The other day, I went on my lunchtime walk, as I do pretty much every day. At the end of my lunchtime walk, I stopped at a gas station by my office to buy a bottle of water and a snack, as I do pretty much every day. While I was perusing the snacks, a large man flanked by two companions approached me. He asked me what I was buying.
“Peanuts,” I replied, suspicious of his curiosity.
I was already holding a water bottle and package of Starbursts I intended to purchase.
He explained that he had no cash, that he would buy me my peanuts, candy, and water using his state-issued food assistance card (a.k.a quest card, whatever you want to call it), if I would buy him a Black & Mild and a Swisher Sweet. Why the complex arrangement? Obviously, his quest card cannot directly purchase tobacco, while my credit card can.
Say what you will, but I agreed.
A relatively small, young female—there is nothing formidable about my physical presence—confronted by two burly men over 6’3” and a woman much, much larger than me, it would be easy for me to make the case that I felt threatened, that the cost of agreeing seemed preferable to the possible sinister cost of refusing. However, to claim that I acted solely out of fear wouldn’t be entirely true. I was scared, I was confused, but I was also apathetic.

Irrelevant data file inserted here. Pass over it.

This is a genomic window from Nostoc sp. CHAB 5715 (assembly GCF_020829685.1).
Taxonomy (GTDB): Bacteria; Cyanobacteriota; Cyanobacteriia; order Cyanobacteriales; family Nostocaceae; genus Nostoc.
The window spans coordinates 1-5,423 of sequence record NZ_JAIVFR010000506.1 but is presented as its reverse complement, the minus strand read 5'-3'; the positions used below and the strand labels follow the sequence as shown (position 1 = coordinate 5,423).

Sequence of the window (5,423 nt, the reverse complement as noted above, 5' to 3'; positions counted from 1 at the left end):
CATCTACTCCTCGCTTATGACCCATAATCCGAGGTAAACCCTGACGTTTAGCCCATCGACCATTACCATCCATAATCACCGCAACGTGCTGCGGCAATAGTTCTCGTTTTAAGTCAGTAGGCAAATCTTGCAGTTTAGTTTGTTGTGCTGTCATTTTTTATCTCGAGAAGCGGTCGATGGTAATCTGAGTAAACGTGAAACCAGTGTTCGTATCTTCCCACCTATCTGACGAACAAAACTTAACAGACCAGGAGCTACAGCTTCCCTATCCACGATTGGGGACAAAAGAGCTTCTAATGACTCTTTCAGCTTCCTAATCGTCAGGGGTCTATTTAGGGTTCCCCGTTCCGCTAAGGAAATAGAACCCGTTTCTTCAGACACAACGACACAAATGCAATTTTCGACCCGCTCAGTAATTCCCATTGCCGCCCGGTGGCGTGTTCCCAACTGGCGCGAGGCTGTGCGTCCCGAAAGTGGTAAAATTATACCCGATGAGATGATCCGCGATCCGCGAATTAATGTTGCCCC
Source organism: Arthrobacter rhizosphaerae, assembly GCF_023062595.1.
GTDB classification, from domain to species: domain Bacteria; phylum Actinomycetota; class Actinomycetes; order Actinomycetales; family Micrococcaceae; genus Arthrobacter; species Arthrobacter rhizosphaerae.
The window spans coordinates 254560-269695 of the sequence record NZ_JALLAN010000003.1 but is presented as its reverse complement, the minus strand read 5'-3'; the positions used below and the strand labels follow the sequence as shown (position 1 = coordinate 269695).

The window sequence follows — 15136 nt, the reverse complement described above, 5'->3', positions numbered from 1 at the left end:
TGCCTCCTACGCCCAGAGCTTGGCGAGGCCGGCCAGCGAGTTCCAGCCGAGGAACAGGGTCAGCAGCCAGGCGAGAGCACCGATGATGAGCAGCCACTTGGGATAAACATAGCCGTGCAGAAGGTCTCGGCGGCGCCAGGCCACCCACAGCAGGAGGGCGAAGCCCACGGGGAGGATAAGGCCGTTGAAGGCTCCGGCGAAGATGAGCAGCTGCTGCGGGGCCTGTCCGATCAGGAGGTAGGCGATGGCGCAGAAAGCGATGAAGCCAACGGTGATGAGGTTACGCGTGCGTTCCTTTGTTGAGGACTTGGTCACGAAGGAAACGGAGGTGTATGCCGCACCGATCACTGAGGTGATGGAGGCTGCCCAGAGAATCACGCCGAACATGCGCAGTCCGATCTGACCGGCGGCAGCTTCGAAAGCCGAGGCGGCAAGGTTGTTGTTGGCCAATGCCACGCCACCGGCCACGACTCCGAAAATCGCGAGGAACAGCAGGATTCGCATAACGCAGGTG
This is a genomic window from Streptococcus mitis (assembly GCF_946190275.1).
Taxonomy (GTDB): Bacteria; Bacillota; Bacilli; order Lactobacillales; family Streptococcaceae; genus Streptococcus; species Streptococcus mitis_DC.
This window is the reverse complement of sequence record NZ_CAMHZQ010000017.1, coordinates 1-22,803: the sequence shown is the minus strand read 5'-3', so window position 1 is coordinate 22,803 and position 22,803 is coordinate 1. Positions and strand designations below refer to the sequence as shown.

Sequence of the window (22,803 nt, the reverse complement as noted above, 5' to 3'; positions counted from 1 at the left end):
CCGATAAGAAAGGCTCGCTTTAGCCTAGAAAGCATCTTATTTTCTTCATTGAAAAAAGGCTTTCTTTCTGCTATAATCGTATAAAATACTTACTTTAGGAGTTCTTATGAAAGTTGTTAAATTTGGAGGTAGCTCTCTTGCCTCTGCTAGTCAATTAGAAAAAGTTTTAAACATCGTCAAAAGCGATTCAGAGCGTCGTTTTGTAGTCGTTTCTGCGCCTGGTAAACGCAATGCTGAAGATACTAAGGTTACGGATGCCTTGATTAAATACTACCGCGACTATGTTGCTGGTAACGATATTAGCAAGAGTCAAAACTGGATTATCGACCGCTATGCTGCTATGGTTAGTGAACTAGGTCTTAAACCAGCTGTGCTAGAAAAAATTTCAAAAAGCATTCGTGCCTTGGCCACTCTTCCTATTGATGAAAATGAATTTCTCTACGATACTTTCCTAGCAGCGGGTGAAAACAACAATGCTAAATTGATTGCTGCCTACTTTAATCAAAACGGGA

He bought my peanuts, and water for $3.19. I bought his tobacco for $1.98. He effectively used taxpayer dollars to buy tobacco. I, unintentionally, made an enormous profit. The clerk didn’t bat an eyelid. Boom. What’s done is done.
Why am I telling you this? Well, I’m certainly not attempting to justify my actions. I still don’t know how I feel about the morality of the transaction.
Rather, I offer this anecdote as a demonstration of reality—economic reality. Specifically, the economic reality that we cannot “feed the poor.”
Let me explain.
In my experience, people tend to think of the economy as a system of exchange imposed upon a society—a set of legally approved goods and services bought and sold according to market rules with an official state currency—anything outside of which is considered the “black market.” Without a doubt, that economy exists, but it is not the economy, not in its totality. And to reduce the economy to such is, well, reductive.